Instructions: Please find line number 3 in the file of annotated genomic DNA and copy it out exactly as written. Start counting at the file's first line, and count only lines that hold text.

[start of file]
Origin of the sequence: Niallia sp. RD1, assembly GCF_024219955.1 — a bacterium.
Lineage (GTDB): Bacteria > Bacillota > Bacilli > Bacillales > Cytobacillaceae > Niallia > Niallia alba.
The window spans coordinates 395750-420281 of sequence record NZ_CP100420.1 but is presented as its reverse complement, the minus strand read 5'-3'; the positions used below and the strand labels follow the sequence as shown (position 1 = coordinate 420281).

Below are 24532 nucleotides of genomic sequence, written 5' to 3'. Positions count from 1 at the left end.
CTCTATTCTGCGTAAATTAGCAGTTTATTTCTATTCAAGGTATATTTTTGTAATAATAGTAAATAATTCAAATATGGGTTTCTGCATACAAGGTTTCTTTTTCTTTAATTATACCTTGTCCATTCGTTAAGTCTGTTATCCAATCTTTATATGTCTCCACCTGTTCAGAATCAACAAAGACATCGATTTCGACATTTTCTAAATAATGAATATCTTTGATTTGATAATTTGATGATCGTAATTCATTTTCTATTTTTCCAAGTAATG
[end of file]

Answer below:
The window spans coordinates 395750-420281 of sequence record NZ_CP100420.1 but is presented as its reverse complement, the minus strand read 5'-3'; the positions used below and the strand labels follow the sequence as shown (position 1 = coordinate 420281).